In a recent op-ed, Nielsen CEO David Kenny warned that a flawed census would have “significant consequences for American businesses, which rely heavily on census data to make “their most critical business decisions.”
Nielsen, a company that scores of businesses rely on for advertising metrics, the entertainment industry, and more, revises its media markets immediately following the census, which reverberates through the economy, affecting “sometimes billions” of dollars and thousands of jobs, Kenny wrote. “The last thing that business needs is for the next 10 years of data to be built on a faulty foundation,” he said.
Serious security concerns
A digital-first census isn’t happening just because we are well into the 21st century — it’s supposed to cost less than a paper census. But protecting the census isn’t cheap — and could cost even more than was previously thought. It will likely be $15.6 billion.
“It’s a ginormous project the government is taking on,” said Jason Glassberg, co-founder of Casaba Security, who has advised and audited security for large companies like Microsoft. “Is is the government up to the task? They’ve had snafus. The whole HealthCare.gov thing melted down a couple of times, and there’s been a couple of high-profile hacks against government systems.”
In 2015, the Office of Personnel Management (OPM) was hacked, breaching 21.5 million records and in 2013 HealthCare.gov’s rollout experienced myriad technical problems. The Census adds the issues of both and magnifies them. Around 330 million people are set to be counted in the U.S., and one website is to be the portal to make that happen. On the bright side, however, is that the information requested in the census is much less sensitive.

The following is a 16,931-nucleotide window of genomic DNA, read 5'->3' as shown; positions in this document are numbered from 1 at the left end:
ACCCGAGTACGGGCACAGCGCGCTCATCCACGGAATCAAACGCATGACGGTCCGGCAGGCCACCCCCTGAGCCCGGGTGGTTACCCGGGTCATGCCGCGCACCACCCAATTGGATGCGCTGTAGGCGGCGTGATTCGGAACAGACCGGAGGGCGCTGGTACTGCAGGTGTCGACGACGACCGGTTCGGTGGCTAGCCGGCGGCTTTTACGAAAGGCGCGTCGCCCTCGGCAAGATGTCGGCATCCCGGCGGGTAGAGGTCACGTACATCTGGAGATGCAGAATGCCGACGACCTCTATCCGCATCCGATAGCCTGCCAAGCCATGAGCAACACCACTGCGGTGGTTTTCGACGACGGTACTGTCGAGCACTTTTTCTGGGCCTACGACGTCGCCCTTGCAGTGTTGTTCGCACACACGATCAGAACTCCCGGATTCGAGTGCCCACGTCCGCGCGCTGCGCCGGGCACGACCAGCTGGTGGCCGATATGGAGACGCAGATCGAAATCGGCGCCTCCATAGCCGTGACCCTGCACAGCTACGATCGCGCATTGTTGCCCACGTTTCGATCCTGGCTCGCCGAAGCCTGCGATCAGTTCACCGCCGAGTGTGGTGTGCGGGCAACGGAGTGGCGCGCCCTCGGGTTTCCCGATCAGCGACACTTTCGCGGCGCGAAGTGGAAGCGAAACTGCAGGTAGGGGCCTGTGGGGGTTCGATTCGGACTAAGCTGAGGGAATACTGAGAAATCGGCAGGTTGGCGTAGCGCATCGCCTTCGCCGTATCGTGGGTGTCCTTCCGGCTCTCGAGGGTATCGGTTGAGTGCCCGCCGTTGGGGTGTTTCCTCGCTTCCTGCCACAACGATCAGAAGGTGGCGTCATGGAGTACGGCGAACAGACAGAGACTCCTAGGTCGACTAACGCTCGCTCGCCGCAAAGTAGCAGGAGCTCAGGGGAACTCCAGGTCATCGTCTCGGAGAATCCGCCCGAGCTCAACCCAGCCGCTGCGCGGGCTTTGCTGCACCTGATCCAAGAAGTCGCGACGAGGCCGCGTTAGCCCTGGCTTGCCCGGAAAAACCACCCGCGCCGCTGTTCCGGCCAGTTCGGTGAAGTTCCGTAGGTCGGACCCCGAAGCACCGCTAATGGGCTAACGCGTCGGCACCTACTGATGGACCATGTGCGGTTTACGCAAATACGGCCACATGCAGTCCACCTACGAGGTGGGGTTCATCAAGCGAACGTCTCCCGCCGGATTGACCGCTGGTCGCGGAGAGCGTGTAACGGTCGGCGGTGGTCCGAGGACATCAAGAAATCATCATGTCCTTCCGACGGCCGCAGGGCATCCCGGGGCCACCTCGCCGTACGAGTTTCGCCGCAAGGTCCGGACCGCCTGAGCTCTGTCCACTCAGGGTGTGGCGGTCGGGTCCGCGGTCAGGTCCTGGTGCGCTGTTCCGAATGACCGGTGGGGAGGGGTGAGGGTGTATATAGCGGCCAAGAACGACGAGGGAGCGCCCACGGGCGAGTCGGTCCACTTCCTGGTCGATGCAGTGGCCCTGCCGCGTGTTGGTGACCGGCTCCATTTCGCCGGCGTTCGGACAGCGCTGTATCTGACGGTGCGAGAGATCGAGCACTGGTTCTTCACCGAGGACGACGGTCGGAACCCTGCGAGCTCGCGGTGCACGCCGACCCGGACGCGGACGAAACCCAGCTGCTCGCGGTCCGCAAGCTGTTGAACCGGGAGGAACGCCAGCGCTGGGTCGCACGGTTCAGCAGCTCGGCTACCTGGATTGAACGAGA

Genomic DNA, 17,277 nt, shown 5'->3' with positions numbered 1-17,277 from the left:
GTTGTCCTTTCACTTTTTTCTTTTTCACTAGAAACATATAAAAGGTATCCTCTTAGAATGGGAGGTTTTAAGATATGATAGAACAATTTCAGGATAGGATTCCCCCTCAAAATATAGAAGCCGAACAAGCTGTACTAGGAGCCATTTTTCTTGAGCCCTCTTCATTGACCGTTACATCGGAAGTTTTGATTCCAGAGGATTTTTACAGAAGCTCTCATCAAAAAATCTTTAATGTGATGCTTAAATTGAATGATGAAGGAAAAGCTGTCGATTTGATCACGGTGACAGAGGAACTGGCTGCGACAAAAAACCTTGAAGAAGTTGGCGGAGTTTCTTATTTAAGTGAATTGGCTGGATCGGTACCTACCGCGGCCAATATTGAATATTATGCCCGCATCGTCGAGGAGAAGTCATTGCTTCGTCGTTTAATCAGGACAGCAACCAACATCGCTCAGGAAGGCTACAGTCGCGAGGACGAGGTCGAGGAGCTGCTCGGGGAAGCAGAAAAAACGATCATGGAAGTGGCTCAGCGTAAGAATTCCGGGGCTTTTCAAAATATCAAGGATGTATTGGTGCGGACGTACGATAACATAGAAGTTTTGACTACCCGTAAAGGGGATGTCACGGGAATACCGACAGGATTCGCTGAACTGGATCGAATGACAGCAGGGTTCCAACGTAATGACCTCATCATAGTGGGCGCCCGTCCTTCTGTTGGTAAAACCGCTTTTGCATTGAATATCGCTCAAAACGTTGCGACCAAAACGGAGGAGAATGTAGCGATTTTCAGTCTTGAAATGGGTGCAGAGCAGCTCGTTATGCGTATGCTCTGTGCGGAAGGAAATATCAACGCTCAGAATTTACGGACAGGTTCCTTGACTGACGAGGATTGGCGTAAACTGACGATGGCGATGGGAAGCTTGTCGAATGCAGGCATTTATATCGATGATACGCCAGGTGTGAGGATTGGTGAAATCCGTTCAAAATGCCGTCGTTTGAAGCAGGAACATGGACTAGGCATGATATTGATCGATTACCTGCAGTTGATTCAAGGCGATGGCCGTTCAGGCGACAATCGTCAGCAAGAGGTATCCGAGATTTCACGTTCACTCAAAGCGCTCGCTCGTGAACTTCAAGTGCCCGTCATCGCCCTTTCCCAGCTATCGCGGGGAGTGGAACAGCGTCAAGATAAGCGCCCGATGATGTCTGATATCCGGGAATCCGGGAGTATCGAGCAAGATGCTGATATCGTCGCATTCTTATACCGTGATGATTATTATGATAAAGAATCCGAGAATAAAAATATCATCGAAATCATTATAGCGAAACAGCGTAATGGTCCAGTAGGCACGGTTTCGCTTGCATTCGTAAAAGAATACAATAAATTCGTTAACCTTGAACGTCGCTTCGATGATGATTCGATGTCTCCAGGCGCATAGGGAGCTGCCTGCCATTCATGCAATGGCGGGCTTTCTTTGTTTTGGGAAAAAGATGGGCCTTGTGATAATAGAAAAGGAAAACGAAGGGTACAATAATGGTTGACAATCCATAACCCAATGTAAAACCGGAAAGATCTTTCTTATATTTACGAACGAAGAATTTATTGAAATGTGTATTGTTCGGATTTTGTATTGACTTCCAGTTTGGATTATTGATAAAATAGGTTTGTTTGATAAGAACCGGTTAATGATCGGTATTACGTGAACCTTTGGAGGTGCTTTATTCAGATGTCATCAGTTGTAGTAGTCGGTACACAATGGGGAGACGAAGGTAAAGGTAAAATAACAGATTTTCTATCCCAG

Alex Hamerstone of TrustedSec, whose CEO testified in Congress on the HealthCare.gov mess, noted the importance of preparation, including testing the system under the full load, simulating the size of the population. One big question that stems from the HealthCare.gov troubles: If they felt it wasn't 100% secure, would they put off the census?
Glassberg pointed out that current tests are somewhat head-scratching, at least from an on-the-ground perspective, which is implemented if people fail to answer questions online and then through the mail. The 2018 census test, its “last chance” according to the GAO, used Rhode Island, America’s smallest state, as its proving ground, and encountered problems that need to be addressed.
Hacking, disruption, and doubt
A digital census system will be complex and liable to have some weaker points than others, but the ends should have security.
“If [census counters] are out there with tablets, [hackers] are not going to have the ability to modify a million records,” Hamerstone said. “You have to worry about big databases.”
On that front, however, census data should be safe on Amazon’s GovCloud. If that were to get hacked, Hamerstone said, we would have bigger problems than the census.